Chapter 501 of the Transportation Code, the Certificate of Title Act, requires that every motor vehicle have a certificate of title in order to be operated on a public highway. See id. § 501.022(a). "Motor vehicle" includes, inter alia, "a motorcycle, motor-driven cycle, or moped that is not required to be registered under the laws of this state, other than a motorcycle, motor-driven cycle, or moped designed for and used exclusively on a golf course." Id. § 501.002(14)(E) (Vernon Supp. 2001). Thus, the owner of a dirt bike is required to have a certificate of title in order to operate a dirt bike on a public highway. But dirt bikes, by their very nature, are not designed for operation on public highways.
Chapter 502 of the Transportation Code requires the owner of a motor vehicle to apply annually to register the vehicle. See id. § 502.002 (Vernon 1999). "Motorcycle" is defined there as "a motor vehicle designed to propel itself with not more than three wheels in contact with the ground. The term does not include a tractor." Id. § 502.001(12). "Motor vehicle," in turn, means "a vehicle that is self-propelled." Id. § 502.001(13). "Vehicle" is defined as "a device in or by which a person or property is or may be transported or drawn on a public highway, other than a device used exclusively on stationary rails or tracks." Id. § 502.001(24). Hence, because a dirt bike is not designed for use on a public highway, it is not a "vehicle," and thus, not a "motor vehicle," and consequently, not a "motorcycle" for purposes of the vehicle registration law.
Chapter 601 of the Transportation Code, the Motor Vehicle Safety Responsibility Act, requires that a person, in order to "operate a motor vehicle in this state," demonstrate financial responsibility. Id. § 601.051. "Motor vehicle" is defined in this chapter as "a self-propelled vehicle designed for use on a highway, a trailer or semitrailer designed for use with a self-propelled vehicle, or a vehicle propelled by electric power from overhead wires and not operated on rails." Id. § 601.002(5) (emphasis added). As a result, a dirt bike is not a "motor vehicle" for purposes of the Motor Vehicle Safety Responsibility Act.
Subtitle C of title 7 of the Transportation Code, denominated "Rules of the Road," defines "motorcycle" as "a motor vehicle, other than a tractor, that is equipped with a rider's saddle and designed to have when propelled not more than three wheels on the ground." Id. § 541.201(9) (Vernon Supp. 2001). A "motor vehicle" is "a self-propelled vehicle or a vehicle that is propelled by electric power from overhead trolley wires." Id. § 541.201(11). Subtitle C is by definition not applicable to dirt bikes, however, by virtue of section 542.001, which states: "A provision of this subtitle relating to the operation of a vehicle applies only to the operation of a vehicle on a highway unless the provision specifically applies to a different place." Id. § 542.001 (Vernon 1999). Consequently, the definitions of "motorcycle" and "motor vehicle" in subtitle C of title 7 can have no application to dirt bikes.
Chapter 152 of the Tax Code, which relates to taxes on the sale, rental, or use of motor vehicles, defines the latter as "a self-propelled vehicle designed to transport persons or property on a public highway." Tex. Tax Code Ann. § 152.001(3)(A) (Vernon Supp. 2001). And chapter 153, which deals with motor fuel taxes, similarly defines "motor vehicle" as "a self-propelled vehicle licensed for highway use or used on the highway." Id. § 153.001(20).
From a review of these statutes, it becomes clear that most provisions of Texas law define the term "motorcycle" in terms of "motor vehicle," which in turn is defined in terms of highway use. Although it is not inconceivable that an individual might attempt to operate a dirt bike on a public highway, such vehicle is not designed or intended for use in that manner. In determining that a forklift was not a "motor vehicle" for purposes of registration, a Texas court said:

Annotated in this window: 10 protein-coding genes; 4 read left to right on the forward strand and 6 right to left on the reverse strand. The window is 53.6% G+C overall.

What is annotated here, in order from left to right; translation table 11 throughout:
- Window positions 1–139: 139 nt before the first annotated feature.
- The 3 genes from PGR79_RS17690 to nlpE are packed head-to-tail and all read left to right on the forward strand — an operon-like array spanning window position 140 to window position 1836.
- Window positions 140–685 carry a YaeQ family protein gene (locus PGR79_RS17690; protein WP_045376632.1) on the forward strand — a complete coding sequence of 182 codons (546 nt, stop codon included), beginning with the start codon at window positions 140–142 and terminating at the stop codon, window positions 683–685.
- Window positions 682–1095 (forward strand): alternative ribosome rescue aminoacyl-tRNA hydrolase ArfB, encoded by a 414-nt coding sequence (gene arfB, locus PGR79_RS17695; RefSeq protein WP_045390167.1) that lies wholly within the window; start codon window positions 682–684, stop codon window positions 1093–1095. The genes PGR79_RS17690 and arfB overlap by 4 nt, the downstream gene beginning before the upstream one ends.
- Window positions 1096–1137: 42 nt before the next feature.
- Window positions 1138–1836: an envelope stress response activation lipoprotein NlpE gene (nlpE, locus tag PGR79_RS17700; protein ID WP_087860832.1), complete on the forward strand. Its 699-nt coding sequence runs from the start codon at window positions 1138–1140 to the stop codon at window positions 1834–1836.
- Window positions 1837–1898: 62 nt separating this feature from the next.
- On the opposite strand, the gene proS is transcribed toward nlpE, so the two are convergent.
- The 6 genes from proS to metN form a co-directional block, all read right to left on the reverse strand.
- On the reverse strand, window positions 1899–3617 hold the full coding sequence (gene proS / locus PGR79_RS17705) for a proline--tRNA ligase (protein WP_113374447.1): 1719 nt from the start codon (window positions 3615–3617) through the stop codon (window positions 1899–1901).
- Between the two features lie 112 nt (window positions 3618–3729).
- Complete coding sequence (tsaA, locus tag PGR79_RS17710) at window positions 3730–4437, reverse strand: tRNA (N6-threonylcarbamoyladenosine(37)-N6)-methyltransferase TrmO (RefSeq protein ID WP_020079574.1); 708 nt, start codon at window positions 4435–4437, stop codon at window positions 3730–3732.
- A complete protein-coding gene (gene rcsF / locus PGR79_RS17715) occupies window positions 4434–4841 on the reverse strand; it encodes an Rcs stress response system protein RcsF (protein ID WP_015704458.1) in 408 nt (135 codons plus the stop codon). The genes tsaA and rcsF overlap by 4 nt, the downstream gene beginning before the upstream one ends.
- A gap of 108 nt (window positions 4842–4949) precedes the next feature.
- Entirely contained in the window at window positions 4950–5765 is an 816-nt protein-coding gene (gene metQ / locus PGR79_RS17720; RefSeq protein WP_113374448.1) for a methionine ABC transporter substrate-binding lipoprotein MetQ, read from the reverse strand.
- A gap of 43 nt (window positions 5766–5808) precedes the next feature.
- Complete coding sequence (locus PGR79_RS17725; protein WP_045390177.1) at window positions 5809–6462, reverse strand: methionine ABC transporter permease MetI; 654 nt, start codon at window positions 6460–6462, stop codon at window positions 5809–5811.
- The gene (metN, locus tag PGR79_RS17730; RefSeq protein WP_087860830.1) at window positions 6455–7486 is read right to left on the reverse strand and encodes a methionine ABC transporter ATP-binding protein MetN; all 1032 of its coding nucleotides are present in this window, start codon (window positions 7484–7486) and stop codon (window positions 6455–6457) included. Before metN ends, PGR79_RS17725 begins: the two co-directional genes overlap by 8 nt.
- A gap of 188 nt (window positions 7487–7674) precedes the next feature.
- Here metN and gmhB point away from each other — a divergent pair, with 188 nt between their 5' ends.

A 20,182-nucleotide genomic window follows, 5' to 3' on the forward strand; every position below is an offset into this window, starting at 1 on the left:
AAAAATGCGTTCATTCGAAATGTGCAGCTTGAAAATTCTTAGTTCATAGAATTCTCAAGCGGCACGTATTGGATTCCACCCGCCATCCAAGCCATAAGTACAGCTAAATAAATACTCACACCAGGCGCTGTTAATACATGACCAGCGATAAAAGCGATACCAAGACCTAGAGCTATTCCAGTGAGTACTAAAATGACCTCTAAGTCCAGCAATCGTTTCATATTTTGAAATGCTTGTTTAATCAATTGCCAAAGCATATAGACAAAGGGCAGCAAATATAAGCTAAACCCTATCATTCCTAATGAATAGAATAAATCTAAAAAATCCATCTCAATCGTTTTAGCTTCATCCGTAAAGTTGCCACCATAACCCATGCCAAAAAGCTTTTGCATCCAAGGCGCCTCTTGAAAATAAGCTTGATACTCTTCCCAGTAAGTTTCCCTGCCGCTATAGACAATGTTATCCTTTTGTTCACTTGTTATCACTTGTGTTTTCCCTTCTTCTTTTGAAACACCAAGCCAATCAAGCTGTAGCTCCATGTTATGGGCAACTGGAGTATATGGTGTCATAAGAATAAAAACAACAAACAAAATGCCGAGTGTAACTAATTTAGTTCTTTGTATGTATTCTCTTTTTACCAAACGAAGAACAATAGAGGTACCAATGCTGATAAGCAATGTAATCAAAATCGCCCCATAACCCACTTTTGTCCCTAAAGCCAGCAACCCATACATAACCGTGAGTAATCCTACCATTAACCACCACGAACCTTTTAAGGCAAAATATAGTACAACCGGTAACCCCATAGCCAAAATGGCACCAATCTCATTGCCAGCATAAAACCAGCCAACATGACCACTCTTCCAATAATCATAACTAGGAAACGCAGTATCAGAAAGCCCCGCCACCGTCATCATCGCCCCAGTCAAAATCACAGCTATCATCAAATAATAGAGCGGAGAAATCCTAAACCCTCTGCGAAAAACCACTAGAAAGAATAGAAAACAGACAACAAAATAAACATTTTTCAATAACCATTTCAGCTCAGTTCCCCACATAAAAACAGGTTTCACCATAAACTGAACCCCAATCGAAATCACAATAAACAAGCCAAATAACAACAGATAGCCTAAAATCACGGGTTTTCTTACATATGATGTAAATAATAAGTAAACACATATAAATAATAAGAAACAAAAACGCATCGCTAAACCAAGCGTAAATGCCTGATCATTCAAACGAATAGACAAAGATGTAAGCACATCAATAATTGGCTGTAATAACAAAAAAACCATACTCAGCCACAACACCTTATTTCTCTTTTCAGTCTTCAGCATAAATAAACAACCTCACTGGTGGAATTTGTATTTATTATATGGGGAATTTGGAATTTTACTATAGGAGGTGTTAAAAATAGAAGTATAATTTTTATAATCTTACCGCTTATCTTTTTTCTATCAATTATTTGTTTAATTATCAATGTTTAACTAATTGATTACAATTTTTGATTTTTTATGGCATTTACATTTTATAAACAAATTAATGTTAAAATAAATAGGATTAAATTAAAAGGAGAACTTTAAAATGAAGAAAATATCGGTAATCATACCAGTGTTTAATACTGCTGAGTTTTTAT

The definition of "vehicle" in Articles 6675a and 6701d must logically be said to implicitly contain the concept that the device was designed to transport people or property upon the public highway. If a vehicle is simply every device which conceivably "may be" used to transport persons or property, in the sense of "might" be used, then a vast array of self-propelled devices having no relation to the public highways would be included in these statutes governing the public roads and highways.
Brookshire v. Houston Indep. Sch. Dist., 508 S.W.2d 675, 678 (Tex. Civ. App.-Houston [14th Dist.] 1974, no writ) (emphasis in original.) In our opinion, the term "motorcycle" as used in chapter 662 of the Transportation Code is inseparable from the common statutory qualification on the concept of "motorcycle" in Texas law: that it is a motor vehicle designed for use on the public highways. We caution, however, that if a vehicle is in fact "designed for use on a public highway," it does not fall within the conceptual framework of "dirt bike" as described herein.
A state agency may exercise only those powers specifically conferred by statute, or those which may necessarily be inferred therefrom. See 6th & Neches, L.L.C. v. Aldridge, 992 S.W.2d 684, 687 (Tex. App.-Austin 1999, pet. denied); Sexton v. Mount Olivet Cemetery Ass'n, 720 S.W.2d 129, 137 (Tex. App.-Austin 1986, writ ref'd n.r.e.); see also Tex. Att'y Gen. Op. No. JC-0189 (2000) at 4 (citing above cases). Chapter 662 of the Transportation Code grants to the DPS authority to establish and administer "a motorcycle operator training and safety program." Because a "dirt bike" is not a "motorcycle" for purposes of chapter 662, we conclude that the DPS may not regulate courses of instruction in the operation of off-road dirt bikes.
The Texas Department of Public Safety is not authorized to establish and administer operator training and safety programs for off-road dirt bikes.
HOWARD G. BALDWIN, JR.
SUSAN D. GUSKY
1. Letter from Honorable Mark White, Governor of Texas, to Colonel James B. Adams, Texas Department of Public Safety (Sept. 1, 1983) (on file with Opinion Committee).
2. Brief from Kathy R. Van Kleeck, Vice President, Government Relations, Motorcycle Safety Foundation, to Ms. Susan D. Gusky, Chair, Opinion Committee, Office of Attorney General, at 1 (Apr. 26, 2001) (on file with Opinion Committee) [hereinafter MSF Brief].